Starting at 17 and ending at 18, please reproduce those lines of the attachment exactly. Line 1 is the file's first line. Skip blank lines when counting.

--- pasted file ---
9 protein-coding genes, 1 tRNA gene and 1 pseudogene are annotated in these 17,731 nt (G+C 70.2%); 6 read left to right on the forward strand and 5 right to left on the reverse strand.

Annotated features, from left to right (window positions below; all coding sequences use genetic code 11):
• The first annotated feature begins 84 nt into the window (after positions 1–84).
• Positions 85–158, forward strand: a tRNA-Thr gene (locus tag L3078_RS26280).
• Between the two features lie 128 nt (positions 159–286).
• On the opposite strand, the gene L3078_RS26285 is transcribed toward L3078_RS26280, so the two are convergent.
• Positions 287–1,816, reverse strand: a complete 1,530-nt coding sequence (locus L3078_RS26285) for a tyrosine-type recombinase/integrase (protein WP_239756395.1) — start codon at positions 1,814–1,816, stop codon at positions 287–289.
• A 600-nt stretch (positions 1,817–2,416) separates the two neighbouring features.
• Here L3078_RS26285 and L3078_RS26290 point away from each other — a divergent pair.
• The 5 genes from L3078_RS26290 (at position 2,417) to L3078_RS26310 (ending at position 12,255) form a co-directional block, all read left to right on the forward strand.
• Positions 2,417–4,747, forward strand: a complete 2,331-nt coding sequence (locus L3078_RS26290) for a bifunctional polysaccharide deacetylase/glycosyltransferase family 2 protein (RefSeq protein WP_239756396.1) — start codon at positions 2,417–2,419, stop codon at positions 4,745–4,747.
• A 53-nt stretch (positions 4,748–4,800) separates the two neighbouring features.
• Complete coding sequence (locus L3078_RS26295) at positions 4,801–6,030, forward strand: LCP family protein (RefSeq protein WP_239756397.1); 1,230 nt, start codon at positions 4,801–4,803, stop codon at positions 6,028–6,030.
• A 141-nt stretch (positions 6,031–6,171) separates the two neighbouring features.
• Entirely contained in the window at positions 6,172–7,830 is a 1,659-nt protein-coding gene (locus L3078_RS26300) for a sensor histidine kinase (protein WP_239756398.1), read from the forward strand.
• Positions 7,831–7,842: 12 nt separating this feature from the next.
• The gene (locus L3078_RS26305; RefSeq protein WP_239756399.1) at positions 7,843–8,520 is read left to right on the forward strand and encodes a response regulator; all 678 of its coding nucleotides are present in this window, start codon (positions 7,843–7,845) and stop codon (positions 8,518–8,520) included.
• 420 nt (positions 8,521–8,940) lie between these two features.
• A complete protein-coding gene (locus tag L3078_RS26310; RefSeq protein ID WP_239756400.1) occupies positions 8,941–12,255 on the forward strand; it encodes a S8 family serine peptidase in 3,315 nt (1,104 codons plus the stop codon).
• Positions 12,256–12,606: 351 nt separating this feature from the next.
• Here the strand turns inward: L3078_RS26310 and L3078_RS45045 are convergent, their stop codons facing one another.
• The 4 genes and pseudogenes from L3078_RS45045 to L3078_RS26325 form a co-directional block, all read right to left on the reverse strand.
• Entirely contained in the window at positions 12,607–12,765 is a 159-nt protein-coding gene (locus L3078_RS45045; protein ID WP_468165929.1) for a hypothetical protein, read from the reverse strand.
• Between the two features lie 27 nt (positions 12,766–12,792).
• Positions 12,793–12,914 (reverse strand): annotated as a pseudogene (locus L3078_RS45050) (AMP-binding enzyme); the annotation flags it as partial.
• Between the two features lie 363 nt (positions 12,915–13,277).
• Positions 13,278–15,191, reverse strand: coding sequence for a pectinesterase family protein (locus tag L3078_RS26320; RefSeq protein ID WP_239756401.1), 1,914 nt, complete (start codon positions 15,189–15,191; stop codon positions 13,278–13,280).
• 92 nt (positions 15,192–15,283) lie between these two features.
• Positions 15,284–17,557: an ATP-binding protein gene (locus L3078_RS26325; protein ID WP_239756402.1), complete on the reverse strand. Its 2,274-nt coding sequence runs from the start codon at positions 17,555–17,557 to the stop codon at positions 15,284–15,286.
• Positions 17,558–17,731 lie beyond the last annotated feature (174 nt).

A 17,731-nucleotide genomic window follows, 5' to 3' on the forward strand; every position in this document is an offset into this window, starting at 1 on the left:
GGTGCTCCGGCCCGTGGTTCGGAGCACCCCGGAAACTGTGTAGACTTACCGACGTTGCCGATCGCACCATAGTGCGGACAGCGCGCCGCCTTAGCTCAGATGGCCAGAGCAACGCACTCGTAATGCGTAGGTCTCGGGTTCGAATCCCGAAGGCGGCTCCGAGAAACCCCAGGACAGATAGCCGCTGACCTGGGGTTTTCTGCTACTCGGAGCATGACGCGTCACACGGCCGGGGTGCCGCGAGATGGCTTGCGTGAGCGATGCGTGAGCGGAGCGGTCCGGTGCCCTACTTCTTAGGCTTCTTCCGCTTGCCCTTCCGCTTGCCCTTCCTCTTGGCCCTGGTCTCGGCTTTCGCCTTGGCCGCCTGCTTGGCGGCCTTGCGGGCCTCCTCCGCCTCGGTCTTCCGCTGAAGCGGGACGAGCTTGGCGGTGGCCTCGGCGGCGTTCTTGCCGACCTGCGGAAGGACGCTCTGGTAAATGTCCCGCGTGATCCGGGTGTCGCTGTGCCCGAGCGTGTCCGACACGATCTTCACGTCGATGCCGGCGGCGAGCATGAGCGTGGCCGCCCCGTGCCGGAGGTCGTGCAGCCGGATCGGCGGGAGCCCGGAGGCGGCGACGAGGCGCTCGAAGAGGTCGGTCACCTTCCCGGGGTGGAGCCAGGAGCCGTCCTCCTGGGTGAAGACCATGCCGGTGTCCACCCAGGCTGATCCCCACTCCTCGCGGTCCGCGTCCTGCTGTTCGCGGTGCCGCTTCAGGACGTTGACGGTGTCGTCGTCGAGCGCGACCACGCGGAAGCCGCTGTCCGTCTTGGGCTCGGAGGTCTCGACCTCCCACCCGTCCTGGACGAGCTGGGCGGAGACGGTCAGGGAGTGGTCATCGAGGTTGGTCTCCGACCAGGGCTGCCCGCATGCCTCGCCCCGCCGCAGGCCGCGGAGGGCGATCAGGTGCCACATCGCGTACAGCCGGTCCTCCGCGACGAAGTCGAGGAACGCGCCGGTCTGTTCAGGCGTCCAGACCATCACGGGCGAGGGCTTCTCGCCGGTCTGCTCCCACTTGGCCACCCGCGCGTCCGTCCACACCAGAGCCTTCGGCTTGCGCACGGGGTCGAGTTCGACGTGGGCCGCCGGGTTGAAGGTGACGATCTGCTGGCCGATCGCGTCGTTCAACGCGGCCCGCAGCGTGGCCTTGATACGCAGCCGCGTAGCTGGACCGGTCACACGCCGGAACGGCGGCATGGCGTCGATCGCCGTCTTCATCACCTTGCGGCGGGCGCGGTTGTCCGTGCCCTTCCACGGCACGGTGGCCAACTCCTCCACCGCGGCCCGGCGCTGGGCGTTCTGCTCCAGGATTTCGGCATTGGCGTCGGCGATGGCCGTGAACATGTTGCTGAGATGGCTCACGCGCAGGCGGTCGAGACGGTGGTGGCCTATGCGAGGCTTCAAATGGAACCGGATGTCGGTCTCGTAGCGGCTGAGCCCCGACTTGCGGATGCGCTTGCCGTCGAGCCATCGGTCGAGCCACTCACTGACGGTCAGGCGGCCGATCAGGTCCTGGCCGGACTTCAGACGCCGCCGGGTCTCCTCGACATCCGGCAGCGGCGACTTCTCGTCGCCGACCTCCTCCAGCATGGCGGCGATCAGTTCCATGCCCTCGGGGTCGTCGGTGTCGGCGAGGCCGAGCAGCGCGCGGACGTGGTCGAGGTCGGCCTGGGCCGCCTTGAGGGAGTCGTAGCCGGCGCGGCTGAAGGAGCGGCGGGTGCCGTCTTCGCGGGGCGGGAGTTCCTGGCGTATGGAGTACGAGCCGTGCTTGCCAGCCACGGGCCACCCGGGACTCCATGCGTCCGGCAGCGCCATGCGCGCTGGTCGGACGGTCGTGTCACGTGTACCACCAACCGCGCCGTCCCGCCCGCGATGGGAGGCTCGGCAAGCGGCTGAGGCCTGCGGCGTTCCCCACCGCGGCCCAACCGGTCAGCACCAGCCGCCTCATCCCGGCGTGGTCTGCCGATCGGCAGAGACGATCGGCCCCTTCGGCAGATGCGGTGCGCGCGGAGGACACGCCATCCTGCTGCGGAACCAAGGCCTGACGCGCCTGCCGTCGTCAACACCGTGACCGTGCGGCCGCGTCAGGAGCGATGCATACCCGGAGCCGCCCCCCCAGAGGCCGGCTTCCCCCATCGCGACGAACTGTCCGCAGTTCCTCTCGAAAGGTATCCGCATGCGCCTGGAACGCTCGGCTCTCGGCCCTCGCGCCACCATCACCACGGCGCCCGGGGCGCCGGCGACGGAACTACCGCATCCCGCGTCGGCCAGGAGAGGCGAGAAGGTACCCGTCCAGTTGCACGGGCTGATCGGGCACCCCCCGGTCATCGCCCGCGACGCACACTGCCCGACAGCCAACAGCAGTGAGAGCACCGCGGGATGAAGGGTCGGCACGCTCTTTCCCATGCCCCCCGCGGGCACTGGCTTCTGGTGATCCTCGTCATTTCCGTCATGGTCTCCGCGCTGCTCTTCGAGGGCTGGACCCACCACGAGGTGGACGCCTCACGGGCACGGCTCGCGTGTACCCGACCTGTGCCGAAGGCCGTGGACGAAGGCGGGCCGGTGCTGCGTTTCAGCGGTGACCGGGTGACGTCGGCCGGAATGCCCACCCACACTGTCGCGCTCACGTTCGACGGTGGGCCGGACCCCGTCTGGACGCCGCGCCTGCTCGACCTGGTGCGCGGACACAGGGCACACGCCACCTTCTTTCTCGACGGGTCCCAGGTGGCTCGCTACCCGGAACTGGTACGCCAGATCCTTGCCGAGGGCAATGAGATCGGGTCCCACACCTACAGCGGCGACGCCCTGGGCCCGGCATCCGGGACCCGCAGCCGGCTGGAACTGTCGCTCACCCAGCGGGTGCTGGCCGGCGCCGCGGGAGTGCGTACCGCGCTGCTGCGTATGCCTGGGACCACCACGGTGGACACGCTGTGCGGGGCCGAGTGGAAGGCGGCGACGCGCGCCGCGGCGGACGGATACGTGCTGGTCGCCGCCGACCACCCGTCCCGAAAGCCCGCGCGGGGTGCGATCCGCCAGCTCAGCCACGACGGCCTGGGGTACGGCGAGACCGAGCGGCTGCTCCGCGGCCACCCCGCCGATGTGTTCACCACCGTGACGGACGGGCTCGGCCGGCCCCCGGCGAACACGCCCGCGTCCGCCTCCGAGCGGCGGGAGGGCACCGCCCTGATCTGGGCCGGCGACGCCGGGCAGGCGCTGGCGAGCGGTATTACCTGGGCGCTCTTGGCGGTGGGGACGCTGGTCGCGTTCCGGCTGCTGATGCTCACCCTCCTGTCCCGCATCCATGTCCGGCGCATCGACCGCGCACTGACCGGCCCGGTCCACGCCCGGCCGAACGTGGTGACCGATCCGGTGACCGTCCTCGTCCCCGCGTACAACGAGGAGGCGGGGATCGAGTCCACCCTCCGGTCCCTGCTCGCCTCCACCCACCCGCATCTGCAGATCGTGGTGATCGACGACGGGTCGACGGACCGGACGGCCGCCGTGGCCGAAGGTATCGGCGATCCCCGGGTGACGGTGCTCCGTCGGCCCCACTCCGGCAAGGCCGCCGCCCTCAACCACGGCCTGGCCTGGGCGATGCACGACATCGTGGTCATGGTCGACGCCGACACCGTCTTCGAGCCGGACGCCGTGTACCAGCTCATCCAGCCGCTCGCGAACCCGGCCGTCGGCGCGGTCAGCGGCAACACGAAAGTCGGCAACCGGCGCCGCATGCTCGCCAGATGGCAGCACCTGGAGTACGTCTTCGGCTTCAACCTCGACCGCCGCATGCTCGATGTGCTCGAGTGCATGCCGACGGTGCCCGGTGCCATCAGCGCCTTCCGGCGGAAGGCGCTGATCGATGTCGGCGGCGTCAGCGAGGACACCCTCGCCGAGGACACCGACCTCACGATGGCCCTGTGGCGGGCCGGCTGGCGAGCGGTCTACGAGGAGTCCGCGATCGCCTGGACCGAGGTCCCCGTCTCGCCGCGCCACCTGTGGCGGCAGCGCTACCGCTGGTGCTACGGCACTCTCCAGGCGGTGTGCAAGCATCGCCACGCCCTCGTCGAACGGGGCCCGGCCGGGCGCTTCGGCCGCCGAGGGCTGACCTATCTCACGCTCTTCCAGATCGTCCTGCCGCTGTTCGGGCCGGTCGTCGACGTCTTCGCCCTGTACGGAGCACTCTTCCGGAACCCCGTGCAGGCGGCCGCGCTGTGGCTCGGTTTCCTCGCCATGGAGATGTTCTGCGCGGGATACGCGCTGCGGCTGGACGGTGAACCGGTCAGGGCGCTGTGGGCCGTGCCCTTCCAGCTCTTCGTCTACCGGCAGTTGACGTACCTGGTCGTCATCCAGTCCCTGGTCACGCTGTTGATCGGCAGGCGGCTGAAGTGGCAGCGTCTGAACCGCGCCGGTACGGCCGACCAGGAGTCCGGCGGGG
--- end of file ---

• The gene (locus L3078_RS26305; RefSeq protein WP_239756399.1) at positions 7,843–8,520 is read left to right on the forward strand and encodes a response regulator; all 678 of its coding nucleotides are present in this window, start codon (positions 7,843–7,845) and stop codon (positions 8,518–8,520) included.
• 420 nt (positions 8,521–8,940) lie between these two features.